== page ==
I was flabbergasted by the T.S Eliot shortlist and the readings at the Southbank centre that I followed online. The winner, Anthony Joseph, is a great poet but my favourite was Yomi Ṣode. His poetry is a punch to the stomach, so true and well-crafted that I felt mesmerised by his voice. Here are some links to his work:

The death of Charles Simic was sad. I remember I read one of his collections of prose poems years ago while I was attending the Master in Creative Writing at the University of Lancaster. His clever pieces are impressive and surprising but never shocking. Here are some links to his work:

Apparently, things are getting better both in Italy and in the UK. The economic crisis is easing a bit, there are hopes of recovery and decrease of inflation. Energy prices seem to have dropped as well compared to predictions and even house prices are falling. Italy is buying gas from Algeria at reasonable prices which is helpful for the economy. Reading the papers, it seems that both Sunak and Starmer are doing their best but are not impressing voters.

Things are carrying on with grey cold day after grey cold day this winter, in an apparent stagnation which was a bit shaken by Prince Harry’s Spare that haunted the media for a few days. In Italy instead the new PM Giorgia Meloni looks busy. The left blames her for giving money to the rich taking from the poor. Furthermore, some dangerous criminals have been arrested by the police, the prolific rapist David Carrick, who unbelievably was a policeman, and the dangerous and tragically notorious Mafia boss, Matteo Messina Denaro. Messina Denaro was caught in his territory, Castelvetrano, in Sicily. The carabinieri found his name on the database of cancer patients as he was receiving treatment for colon cancer. The police had been looking for him for thirty years. He is accused of several killings and criminal acts against ordinary as well as prominent people. In his house they found a poster of Joker and Marlon Brando’s picture in the role of the Godfather, and books about Hitler and Putin.

He will spend the rest of his life in a high security prison. It has been now 12 months since Russia invaded the Ukraine. Italy will send more weapons. Germany eventually decided to send the Leopard tanks and the US will send tanks too. The war is not over and it will probably last for a while longer, but we all hope that these powerful armaments will give some advantage to Kiev.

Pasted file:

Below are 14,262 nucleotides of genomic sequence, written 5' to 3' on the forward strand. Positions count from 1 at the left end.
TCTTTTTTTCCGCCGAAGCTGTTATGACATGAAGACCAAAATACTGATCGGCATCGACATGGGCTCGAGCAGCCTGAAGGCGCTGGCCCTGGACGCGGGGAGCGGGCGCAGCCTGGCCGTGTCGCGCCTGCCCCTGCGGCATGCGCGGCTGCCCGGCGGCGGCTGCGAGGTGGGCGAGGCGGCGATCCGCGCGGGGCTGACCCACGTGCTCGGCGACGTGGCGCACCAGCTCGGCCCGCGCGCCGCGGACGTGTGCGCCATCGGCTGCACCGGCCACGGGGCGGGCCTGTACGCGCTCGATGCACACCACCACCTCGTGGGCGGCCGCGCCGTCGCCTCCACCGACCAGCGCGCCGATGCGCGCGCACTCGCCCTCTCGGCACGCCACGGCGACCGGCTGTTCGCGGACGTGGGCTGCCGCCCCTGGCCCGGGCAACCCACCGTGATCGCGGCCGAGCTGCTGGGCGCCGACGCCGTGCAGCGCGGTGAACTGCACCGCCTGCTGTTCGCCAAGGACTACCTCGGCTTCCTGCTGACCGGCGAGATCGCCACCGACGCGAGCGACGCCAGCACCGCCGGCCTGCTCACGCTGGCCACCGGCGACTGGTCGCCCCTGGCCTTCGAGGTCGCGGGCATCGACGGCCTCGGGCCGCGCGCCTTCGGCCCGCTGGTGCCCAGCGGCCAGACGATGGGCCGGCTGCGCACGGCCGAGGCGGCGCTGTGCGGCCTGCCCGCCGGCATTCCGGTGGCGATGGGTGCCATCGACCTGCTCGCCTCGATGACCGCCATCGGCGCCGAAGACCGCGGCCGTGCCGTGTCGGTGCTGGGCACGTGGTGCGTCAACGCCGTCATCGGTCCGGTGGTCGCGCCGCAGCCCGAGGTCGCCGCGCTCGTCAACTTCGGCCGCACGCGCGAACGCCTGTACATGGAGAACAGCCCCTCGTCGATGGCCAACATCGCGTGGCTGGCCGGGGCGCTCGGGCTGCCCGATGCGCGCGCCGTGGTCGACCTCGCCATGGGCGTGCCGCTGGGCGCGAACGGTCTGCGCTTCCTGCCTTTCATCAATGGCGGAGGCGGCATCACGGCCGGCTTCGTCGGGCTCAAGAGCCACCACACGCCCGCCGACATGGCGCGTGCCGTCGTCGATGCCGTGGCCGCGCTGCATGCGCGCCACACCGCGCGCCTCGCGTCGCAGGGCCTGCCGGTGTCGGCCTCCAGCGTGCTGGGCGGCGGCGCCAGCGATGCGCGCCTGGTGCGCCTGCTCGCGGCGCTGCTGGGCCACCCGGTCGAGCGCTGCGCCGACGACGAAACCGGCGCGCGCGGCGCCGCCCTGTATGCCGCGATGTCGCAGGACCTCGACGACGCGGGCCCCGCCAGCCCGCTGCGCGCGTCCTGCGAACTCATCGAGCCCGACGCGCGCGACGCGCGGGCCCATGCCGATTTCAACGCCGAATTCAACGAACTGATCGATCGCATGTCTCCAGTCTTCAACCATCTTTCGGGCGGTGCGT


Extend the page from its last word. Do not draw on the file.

Finally, here are links to images and articles about the fabulous Couture week 2023:

Armani Privé

And here is the final treat, a cake with dark chocolate and orange zest filled with cream. It was so successful that I think I will repeat it for the upcoming birthdays in February.

For the cake you need: 250 of self-raising flour, two eggs, 150 g of golden caster sugar, 100 g of melted butter, the grated zest and juice of an orange, 100 g of dark chocolate, half a tsp of cinnamon, one tsp of baking powder, half a tsp of bicarbonate of soda and some liquor.

For the filling you need: 50 g of icing sugar, 300 ml of whipping cream, some dark chocolate to shave and some grated zest of orange.

Prepare the cake beating the eggs and the sugar. Microwave the butter with the chocolate until melted and add it to the mixture. Add the rest of the ingredients and when the mixture is soft and moist pour it in a greased spring cake tin and bake at 180 C for 30-45 minutes or until ready.

When the cake is cool prepare the filling by whipping the cream with the icing sugar. Cut the cake in half and wet both sides with milk and water. Spread half of the cream on the bottom half then shave some dark chocolate on it as well as some grated orange zest. Put the other half on top of it and decorate with the rest of the cream, maybe using a piping bag. Finally shave more dark chocolate and some orange zest on top and enjoy!

No comments:

Post a Comment